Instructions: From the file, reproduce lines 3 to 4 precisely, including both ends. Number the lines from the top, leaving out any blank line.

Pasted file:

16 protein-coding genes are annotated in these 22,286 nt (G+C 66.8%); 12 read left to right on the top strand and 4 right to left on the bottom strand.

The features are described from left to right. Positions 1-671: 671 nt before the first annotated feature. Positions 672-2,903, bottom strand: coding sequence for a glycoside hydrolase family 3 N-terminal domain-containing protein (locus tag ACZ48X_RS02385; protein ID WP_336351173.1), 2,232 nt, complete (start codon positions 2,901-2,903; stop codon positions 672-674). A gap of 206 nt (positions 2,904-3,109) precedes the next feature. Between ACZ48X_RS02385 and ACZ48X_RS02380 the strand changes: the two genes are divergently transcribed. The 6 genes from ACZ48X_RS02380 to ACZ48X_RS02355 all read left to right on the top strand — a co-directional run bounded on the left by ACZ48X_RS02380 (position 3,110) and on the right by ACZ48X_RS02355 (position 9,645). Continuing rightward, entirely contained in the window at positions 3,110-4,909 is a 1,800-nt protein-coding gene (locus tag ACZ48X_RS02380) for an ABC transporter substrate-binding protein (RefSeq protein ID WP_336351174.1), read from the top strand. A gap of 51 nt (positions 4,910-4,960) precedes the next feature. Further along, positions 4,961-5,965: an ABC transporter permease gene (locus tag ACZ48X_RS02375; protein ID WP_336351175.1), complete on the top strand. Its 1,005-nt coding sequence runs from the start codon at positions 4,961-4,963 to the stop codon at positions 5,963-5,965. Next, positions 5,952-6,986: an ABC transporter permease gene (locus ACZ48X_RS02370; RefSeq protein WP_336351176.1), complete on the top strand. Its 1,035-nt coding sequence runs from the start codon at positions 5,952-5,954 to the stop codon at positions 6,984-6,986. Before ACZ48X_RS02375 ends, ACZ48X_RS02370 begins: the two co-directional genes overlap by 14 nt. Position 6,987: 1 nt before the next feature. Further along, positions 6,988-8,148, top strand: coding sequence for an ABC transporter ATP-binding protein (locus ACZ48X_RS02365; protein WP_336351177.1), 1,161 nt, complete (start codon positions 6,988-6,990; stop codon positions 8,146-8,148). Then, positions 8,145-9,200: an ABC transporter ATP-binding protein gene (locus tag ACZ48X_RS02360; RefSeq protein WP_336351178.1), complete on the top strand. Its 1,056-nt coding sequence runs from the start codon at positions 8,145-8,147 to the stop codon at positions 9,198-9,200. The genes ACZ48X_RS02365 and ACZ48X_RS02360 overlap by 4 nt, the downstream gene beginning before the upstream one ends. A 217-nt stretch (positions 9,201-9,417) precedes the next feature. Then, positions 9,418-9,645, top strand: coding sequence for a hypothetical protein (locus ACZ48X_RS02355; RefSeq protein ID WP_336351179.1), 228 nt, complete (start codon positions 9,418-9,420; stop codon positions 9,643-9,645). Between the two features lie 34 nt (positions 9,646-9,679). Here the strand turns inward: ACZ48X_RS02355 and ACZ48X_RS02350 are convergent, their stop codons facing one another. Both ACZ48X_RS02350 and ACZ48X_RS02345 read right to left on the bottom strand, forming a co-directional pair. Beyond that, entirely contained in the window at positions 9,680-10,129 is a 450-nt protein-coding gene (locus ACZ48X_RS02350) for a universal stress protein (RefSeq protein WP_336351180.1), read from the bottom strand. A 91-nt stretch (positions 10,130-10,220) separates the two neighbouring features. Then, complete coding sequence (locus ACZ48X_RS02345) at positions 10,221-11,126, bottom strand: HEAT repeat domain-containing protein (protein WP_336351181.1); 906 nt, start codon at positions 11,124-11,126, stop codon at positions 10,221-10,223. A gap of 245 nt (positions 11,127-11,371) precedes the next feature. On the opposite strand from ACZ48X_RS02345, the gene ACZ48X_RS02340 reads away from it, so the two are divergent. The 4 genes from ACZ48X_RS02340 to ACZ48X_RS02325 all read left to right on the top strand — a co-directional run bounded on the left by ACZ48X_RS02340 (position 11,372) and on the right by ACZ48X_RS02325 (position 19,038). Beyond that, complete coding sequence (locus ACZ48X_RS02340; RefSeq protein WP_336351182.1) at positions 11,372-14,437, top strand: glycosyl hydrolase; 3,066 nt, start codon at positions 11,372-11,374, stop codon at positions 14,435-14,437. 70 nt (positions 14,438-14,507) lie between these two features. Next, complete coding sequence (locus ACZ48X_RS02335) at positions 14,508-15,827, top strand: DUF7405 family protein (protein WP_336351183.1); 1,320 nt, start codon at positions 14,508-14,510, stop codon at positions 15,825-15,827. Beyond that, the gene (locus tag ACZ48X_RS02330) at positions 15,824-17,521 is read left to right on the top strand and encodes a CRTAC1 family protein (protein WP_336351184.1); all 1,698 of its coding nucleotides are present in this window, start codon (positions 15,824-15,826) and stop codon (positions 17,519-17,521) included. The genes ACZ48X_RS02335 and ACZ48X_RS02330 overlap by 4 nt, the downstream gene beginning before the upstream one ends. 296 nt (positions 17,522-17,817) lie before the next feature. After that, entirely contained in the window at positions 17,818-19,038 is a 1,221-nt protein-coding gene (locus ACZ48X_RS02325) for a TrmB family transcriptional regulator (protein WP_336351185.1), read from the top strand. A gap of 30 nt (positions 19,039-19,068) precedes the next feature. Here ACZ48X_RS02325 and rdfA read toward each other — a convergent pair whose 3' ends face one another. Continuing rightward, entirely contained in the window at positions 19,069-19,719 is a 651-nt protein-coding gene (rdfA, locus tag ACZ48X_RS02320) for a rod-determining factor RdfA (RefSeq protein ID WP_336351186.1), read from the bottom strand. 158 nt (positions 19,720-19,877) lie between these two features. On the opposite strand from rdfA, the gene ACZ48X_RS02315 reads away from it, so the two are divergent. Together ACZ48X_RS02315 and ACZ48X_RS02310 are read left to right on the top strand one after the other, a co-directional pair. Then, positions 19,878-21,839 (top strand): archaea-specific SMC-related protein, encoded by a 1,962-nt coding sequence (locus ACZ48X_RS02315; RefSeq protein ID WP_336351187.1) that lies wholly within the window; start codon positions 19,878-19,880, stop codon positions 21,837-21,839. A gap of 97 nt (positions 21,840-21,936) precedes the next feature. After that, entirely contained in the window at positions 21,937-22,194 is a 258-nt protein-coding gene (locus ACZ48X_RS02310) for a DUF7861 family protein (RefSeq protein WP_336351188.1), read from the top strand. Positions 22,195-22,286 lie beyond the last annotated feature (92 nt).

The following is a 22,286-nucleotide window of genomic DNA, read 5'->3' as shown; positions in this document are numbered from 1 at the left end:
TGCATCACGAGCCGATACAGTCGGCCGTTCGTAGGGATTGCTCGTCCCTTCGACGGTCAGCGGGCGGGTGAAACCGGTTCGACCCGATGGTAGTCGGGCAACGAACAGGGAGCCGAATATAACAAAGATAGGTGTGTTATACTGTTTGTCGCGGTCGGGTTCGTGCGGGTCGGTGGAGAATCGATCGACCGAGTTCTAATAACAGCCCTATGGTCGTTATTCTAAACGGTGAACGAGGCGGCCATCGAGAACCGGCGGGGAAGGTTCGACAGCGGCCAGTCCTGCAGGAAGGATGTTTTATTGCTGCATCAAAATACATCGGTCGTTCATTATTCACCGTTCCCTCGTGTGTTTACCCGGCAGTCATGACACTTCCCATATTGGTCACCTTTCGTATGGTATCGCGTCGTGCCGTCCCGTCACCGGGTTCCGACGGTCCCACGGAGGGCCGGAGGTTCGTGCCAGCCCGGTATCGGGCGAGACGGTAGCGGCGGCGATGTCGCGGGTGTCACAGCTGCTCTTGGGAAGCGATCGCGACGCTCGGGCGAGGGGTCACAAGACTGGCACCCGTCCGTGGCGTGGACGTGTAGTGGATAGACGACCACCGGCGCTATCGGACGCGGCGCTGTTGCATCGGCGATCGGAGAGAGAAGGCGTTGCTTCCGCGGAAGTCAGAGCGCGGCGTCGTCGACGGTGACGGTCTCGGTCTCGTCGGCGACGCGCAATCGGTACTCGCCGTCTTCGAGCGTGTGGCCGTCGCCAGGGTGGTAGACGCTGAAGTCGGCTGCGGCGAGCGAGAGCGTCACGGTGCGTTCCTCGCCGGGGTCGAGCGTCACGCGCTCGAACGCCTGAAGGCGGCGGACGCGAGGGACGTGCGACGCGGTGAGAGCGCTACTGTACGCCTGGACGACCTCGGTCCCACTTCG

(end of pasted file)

The following is a 22,286-nucleotide window of genomic DNA, read 5'->3' as shown; positions in this document are numbered from 1 at the left end:
TGCATCACGAGCCGATACAGTCGGCCGTTCGTAGGGATTGCTCGTCCCTTCGACGGTCAGCGGGCGGGTGAAACCGGTTCGACCCGATGGTAGTCGGGCAACGAACAGGGAGCCGAATATAACAAAGATAGGTGTGTTATACTGTTTGTCGCGGTCGGGTTCGTGCGGGTCGGTGGAGAATCGATCGACCGAGTTCTAATAACAGCCCTATGGTCGTTATTCTAAACGGTGAACGAGGCGGCCATCGAGAACCGGCGGGGAAGGTTCGACAGCGGCCAGTCCTGCAGGAAGGATGTTTTATTGCTGCATCAAAATACATCGGTCGTTCATTATTCACCGTTCCCTCGTGTGTTTACCCGGCAGTCATGACACTTCCCATATTGGTCACCTTTCGTATGGTATCGCGTCGTGCCGTCCCGTCACCGGGTTCCGACGGTCCCACGGAGGGCCGGAGGTTCGTGCCAGCCCGGTATCGGGCGAGACGGTAGCGGCGGCGATGTCGCGGGTGTCACAGCTGCTCTTGGGAAGCGATCGCGACGCTCGGGCGAGGGGTCACAAGACTGGCACCCGTCCGTGGCGTGGACGTGTAGTGGATAGACGACCACCGGCGCTATCGGACGCGGCGCTGTTGCATCGGCGATCGGAGAGAGAAGGCGTTGCTTCCGCGGAAGTCAGAGCGCGGCGTCGTCGACGGTGACGGTCTCGGTCTCGTCGGCGACGCGCAATCGGTACTCGCCGTCTTCGAGCGTGTGGCCGTCGCCAGGGTGGTAGACGCTGAAGTCGGCTGCGGCGAGCGAGAGCGTCACGGTGCGTTCCTCGCCGGGGTCGAGCGTCACGCGCTCGAACGCCTGAAGGCGGCGGACGCGAGGGACGTGCGACGCGGTGAGAGCGCTACTGTACGCCTGGACGACCTCGGTCCCACTTCG